After all that you would think they wouldn't want him touching your pets, right? WRONG. Although they put Reed on probation for 3 years, and made him pay $300 bucks and take some classes, he was allowed to continue practising veterinary medicine (although his controlled substance registration was taken away for a year.)
1990. In 1990, another "Findings of Fact" was issued about Reed, that says Reed had been transporting controlled substances to the Grand Cayman Islands. (Hmmm, is that where some of that demerol went???)
In spite of the fact that the State learned that Reed had also taken drugs outside the country to the Grand Cayman Islands (before his controlled substances registration was yanked), the controlled substances advisory committee still argued to give Reed back his controlled substances registration.
Well, they should have known that sooner or later, this kind of behavior would become evident in his treatment of patients. Here we again have a vet who has been found to have committed animal cruelty, still allowed to have patients and practice. Little surprise, then, that the next complaint and findings aren't about drugs -- but instead about patients.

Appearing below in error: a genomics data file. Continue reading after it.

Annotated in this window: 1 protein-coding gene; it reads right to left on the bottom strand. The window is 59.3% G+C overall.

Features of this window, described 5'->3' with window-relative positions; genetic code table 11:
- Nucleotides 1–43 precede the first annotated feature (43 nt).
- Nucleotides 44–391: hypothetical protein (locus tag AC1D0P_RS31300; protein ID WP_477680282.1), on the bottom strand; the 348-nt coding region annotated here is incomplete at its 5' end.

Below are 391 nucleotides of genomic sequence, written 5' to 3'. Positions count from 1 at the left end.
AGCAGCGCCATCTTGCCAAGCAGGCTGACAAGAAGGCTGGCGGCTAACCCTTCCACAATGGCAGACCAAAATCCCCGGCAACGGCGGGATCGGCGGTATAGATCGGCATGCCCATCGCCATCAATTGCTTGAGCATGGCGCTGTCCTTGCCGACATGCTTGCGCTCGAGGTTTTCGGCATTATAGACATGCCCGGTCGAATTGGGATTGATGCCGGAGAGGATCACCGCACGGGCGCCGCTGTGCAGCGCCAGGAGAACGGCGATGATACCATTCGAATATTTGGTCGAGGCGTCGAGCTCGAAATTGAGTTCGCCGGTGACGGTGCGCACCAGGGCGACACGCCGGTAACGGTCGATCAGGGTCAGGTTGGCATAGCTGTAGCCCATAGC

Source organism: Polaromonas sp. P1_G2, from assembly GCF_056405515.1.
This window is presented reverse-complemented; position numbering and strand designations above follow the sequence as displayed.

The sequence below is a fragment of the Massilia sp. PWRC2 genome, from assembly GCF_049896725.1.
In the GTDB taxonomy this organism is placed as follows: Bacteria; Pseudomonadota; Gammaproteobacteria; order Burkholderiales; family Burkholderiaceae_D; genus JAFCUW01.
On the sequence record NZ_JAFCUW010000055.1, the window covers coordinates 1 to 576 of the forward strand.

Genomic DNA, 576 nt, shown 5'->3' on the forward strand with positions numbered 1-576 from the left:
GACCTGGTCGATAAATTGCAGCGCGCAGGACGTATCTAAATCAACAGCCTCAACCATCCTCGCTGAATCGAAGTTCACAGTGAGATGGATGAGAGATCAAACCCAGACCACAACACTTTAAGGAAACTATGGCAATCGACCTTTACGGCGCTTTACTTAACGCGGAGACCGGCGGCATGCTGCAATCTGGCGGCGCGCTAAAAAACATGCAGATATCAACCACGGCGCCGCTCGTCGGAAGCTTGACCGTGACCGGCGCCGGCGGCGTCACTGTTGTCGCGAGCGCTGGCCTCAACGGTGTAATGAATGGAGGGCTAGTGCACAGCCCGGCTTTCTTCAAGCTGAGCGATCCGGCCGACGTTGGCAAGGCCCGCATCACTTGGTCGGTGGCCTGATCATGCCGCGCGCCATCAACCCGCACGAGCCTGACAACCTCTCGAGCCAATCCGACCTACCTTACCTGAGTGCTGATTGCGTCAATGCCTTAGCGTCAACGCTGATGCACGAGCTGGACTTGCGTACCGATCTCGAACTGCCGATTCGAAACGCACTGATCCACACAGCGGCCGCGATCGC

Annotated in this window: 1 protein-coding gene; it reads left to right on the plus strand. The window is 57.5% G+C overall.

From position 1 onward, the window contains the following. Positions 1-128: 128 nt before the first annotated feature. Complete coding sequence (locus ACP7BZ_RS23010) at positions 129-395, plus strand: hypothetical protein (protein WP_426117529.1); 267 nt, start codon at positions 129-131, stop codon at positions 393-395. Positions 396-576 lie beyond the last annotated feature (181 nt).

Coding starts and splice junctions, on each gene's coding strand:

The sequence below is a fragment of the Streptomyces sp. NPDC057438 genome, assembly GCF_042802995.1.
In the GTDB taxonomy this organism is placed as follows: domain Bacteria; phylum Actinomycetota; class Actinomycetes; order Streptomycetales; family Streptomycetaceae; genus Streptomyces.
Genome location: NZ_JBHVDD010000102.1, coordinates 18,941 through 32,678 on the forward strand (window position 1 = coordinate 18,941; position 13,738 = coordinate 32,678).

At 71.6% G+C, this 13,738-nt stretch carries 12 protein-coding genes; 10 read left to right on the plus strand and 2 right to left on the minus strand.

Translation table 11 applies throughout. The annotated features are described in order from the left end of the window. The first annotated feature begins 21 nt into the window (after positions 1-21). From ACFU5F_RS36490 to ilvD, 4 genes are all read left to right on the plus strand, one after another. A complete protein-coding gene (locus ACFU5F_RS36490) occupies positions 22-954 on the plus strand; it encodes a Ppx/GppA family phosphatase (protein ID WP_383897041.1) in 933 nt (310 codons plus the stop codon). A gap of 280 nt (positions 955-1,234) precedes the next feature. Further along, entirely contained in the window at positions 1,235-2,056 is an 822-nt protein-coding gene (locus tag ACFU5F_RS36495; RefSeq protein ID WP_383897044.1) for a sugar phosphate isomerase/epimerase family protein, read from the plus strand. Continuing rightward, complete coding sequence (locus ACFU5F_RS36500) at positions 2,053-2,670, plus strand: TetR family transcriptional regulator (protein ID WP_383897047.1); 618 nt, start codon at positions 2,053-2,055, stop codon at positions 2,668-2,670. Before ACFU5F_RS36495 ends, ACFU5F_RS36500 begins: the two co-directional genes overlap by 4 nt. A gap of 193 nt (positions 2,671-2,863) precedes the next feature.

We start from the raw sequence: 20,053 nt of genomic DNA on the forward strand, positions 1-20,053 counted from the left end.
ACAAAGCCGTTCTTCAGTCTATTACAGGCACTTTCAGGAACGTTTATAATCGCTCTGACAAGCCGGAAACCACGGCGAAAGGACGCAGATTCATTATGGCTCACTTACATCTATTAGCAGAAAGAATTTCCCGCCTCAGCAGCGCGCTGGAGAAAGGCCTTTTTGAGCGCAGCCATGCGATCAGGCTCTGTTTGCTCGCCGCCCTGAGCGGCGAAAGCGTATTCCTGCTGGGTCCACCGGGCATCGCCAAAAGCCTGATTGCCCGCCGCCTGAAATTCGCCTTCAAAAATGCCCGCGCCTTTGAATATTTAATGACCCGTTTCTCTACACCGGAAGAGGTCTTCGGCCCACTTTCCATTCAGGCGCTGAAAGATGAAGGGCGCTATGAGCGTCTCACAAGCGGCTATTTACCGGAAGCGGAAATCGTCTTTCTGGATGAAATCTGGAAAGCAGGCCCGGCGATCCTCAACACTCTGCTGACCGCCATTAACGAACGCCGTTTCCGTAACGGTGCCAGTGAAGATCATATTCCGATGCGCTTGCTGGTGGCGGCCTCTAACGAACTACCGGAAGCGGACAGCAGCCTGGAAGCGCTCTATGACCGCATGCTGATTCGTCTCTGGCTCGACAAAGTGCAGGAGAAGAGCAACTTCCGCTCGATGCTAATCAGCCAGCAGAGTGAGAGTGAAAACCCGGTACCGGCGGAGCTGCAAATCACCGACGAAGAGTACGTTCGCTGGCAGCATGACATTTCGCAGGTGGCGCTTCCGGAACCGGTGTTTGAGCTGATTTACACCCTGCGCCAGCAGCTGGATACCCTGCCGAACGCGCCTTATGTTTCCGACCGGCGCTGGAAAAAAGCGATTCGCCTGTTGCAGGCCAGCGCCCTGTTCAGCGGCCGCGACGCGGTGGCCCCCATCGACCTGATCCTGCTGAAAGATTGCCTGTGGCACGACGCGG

2005. A 10-count complaint is filed against Reed by the Deputy Attorney General regarding his treatment of six animals -- four dogs and two cats. The findings of fact in the case decision are outlined below:
The Case of Max
Max was boarded at Westchester Animal Clinic in February 2003 for a 10-day rabies observation period. At the time he was boarded, he weighed 158 pounds. 10 days later, when his owners picked him up, Max's weight was down to 130 pounds, and he had "numerous open sores, swollen legs, dehydration, and significant weight loss." The owners took Max to another vet, who declared Max to be "in extremely critical condition."
The new vet found that Max was "very depressed, dehydrated, weak, having trouble walking, left hind paw dripping serum and blood, left elbow-also oozing serum and blood. All four limbs are edematous, especially left which is swollen all the way to the elbow. There is an open wound in the elbow."
According to the findings, during the entire 10 days Max was under Reed's care at Westchester, there were no exmainations or care notes made for him. Although Reed had ordered a daily aspirin regimen for Max, it says, there is no documentation that the drug was ever given to Max.